lock vs. MethodImplOptions.Synchronized [Kit George]

A BCL Website customer (Michael) recently asked:

Is there any difference in the jitted code between using the Attribute System.Runtime.CompilerServices.MethodImplAttribute( MethodImplOptions.Synchronized ) and using a lock(this) {...} in the method body? The IL code is different. What you suggest to use for synchronizing complete methods?

Michael, both options are functionally equivalent. However, for most cases we recommend neither of them, for the following reasons.

We strongly discourage the use of lock(this). Since other, completely unrelated code can choose to lock on that object as well, you could find yourself trying to debug a hard-to-find deadlock or throughput problem. Instead, either lock on the object you’re sharing across threads (assuming you know its code never tries to lock on it for unrelated reasons), or create a private dummy object to lock on.


A given piece of IL may generate different code from release to release, or between JIT and NGEN. Anything we tell you now—or you find out by disassembly—might not be valid in the next release.


Comments (9)

  1. Anonymous says:

    OK, I can see how something like Hashtable shouldn’t use lock(this). Even though I firmly believe that "completely unrelated" code has no buisness using lock() on Hashtable instances, there is no way to prevent people from doing this.

    But what’s wrong with using lock(this) in an internal type that’s never exposed to the outside world? If you don’t know what your own code is doing then you have bigger problems than potential deadlocks.

  2. Anonymous says:


    There is a discussion of this issue also at http://www.experts-exchange.com/Programming/Programming_Languages/C_Sharp/Q_20926988.html. There, someone states:


    MethodImplOptions.Synchronized: Specifies the method can be executed by only one thread at a time.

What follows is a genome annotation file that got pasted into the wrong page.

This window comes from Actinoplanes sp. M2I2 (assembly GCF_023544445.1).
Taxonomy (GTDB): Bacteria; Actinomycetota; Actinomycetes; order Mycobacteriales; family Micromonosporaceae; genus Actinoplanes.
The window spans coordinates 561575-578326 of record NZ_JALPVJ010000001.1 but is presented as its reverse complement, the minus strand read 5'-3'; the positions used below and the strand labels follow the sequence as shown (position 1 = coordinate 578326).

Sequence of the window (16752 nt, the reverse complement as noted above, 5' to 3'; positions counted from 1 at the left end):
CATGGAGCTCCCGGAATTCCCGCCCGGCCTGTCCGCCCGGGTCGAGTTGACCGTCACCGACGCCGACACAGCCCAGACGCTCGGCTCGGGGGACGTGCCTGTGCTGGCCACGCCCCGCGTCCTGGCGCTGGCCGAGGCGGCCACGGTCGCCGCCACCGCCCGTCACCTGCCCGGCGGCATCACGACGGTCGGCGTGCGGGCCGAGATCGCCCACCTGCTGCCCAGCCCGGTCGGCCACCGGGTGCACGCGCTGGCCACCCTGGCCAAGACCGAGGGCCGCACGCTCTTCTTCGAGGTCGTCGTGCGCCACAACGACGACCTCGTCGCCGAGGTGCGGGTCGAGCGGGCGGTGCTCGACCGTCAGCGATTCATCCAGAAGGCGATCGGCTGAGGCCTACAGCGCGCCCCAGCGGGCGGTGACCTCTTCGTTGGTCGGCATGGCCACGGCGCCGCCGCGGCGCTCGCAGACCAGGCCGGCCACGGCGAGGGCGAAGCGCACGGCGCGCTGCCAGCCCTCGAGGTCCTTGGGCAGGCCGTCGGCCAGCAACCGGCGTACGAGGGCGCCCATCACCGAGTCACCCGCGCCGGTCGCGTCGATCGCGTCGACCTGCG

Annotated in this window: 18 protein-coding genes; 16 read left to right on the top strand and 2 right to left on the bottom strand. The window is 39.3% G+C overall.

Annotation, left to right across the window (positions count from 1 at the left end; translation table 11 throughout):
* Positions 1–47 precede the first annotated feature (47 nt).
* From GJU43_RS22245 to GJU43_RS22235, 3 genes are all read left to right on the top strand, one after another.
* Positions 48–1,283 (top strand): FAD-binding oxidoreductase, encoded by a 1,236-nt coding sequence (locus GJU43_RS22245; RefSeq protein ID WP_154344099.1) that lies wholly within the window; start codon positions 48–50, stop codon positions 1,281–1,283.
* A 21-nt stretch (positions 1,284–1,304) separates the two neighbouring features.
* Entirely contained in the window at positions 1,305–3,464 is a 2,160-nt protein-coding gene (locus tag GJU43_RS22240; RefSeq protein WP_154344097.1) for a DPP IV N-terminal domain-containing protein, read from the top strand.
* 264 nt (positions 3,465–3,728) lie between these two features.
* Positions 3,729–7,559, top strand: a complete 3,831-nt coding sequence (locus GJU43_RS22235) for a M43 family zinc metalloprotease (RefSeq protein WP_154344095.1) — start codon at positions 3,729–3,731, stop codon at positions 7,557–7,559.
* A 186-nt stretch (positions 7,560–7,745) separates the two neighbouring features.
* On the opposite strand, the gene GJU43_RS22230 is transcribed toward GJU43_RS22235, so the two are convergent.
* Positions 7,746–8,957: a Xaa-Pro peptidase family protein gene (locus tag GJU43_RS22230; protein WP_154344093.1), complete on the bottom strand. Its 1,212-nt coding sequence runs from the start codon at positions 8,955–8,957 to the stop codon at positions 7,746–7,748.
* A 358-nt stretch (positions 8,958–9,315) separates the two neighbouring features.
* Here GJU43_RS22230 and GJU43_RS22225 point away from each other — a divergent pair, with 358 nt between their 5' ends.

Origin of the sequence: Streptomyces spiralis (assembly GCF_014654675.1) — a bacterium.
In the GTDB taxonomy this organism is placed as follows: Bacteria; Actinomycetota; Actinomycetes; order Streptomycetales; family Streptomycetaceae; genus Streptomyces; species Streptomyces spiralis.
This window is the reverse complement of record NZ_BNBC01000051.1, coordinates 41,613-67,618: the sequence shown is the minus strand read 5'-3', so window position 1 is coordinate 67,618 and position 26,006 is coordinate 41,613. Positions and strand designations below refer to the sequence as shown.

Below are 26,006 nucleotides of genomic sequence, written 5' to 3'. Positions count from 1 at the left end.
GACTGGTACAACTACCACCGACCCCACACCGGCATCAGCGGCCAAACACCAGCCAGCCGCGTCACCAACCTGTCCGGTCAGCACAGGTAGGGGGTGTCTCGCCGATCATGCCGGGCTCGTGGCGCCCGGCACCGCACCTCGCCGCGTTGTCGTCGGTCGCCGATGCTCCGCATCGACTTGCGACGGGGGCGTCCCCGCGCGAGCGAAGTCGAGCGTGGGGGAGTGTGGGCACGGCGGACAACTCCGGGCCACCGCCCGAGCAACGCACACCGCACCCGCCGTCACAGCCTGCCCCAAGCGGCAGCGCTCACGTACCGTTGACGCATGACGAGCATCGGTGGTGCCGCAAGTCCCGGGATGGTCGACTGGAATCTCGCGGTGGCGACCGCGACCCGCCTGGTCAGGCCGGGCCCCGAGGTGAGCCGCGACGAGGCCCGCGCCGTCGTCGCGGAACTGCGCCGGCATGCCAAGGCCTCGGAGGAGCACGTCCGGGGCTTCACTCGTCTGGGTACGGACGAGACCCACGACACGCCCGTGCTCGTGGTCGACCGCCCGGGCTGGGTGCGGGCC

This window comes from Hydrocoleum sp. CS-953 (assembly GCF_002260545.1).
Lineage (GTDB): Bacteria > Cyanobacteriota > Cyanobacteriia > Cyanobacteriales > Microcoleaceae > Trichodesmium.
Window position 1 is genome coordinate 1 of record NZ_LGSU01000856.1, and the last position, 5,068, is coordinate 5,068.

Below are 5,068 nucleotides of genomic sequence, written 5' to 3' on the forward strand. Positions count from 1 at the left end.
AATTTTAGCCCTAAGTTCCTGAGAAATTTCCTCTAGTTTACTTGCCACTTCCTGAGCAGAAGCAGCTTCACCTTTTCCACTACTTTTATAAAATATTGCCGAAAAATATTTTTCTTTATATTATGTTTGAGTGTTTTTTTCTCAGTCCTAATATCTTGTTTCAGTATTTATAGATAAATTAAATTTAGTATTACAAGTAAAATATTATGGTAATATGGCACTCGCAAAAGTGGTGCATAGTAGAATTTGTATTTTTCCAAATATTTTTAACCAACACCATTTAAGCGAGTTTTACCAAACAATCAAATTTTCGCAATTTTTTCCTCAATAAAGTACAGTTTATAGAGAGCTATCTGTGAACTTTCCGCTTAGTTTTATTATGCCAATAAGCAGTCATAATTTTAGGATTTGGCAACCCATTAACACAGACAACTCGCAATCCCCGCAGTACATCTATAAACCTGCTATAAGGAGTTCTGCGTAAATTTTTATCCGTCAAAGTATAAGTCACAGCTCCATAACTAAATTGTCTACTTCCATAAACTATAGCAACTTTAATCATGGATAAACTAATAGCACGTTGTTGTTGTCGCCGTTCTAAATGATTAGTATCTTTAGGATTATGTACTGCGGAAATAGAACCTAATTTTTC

The lock keyword marks a statement block as a critical section by obtaining the mutual-exclusion lock for a given object, executing a statement, and then releasing the lock

    So: if you lock an object, all other threads that need to access THIS PARTICULAR OBJECT will wait, until the other object finishes. However if you mark a method as Synchronized, THIS PARTICULAR METHOD will not be executed at more than one thread. Lock secures the object, Synchronized secures the method


    This explanation appears different from your explanation (which, from what I can see, is stating that MethodImplOptions.Synchronized locks the whole object rather than just the specific method).

    Or, stating it in other terms, what is the answer to the following question:

    * Assume two instance methods (MethodA and MethodB) in a class both have the MethodImplOptions.Synchronized attribute. Does the use of the attribute stop:

    a) MethodA executing twice at the same time.

    b) MethodB executing twice at the same time.

    c) MethodA and MethodB executing (once each) at the same time.

    The discrepancy (in my mind) is about the c) case.



  3. Anonymous says:

    What about using System.Threading.Thread.MemoryBarrier(); as Brad Abrams discusses below?


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